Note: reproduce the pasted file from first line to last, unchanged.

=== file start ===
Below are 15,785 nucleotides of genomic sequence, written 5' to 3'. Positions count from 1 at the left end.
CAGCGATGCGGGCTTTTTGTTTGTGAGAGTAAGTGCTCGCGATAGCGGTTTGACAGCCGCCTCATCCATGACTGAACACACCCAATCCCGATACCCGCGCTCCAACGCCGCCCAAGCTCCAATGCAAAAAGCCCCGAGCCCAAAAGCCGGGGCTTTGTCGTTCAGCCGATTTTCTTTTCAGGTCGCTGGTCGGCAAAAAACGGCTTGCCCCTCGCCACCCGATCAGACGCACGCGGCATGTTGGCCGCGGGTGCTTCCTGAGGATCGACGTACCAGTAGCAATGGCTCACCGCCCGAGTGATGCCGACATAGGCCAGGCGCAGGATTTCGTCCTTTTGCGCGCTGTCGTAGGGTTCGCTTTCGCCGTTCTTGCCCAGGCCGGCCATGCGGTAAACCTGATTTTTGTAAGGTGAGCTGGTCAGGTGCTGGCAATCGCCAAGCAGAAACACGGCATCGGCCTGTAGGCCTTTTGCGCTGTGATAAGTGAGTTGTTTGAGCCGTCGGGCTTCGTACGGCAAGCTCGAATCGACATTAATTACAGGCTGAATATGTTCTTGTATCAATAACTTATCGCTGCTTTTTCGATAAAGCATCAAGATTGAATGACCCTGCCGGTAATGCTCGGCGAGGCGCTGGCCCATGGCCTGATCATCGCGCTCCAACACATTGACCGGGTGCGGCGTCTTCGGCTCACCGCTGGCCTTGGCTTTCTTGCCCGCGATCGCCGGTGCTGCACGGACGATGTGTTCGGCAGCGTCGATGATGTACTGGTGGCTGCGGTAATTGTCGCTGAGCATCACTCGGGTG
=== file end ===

Below are 15,785 nucleotides of genomic sequence, written 5' to 3'. Positions count from 1 at the left end.
CAGCGATGCGGGCTTTTTGTTTGTGAGAGTAAGTGCTCGCGATAGCGGTTTGACAGCCGCCTCATCCATGACTGAACACACCCAATCCCGATACCCGCGCTCCAACGCCGCCCAAGCTCCAATGCAAAAAGCCCCGAGCCCAAAAGCCGGGGCTTTGTCGTTCAGCCGATTTTCTTTTCAGGTCGCTGGTCGGCAAAAAACGGCTTGCCCCTCGCCACCCGATCAGACGCACGCGGCATGTTGGCCGCGGGTGCTTCCTGAGGATCGACGTACCAGTAGCAATGGCTCACCGCCCGAGTGATGCCGACATAGGCCAGGCGCAGGATTTCGTCCTTTTGCGCGCTGTCGTAGGGTTCGCTTTCGCCGTTCTTGCCCAGGCCGGCCATGCGGTAAACCTGATTTTTGTAAGGTGAGCTGGTCAGGTGCTGGCAATCGCCAAGCAGAAACACGGCATCGGCCTGTAGGCCTTTTGCGCTGTGATAAGTGAGTTGTTTGAGCCGTCGGGCTTCGTACGGCAAGCTCGAATCGACATTAATTACAGGCTGAATATGTTCTTGTATCAATAACTTATCGCTGCTTTTTCGATAAAGCATCAAGATTGAATGACCCTGCCGGTAATGCTCGGCGAGGCGCTGGCCCATGGCCTGATCATCGCGCTCCAACACATTGACCGGGTGCGGCGTCTTCGGCTCACCGCTGGCCTTGGCTTTCTTGCCCGCGATCGCCGGTGCTGCACGGACGATGTGTTCGGCAGCGTCGATGATGTACTGGTGGCTGCGGTAATTGTCGCTGAGCATCACTCGGGTG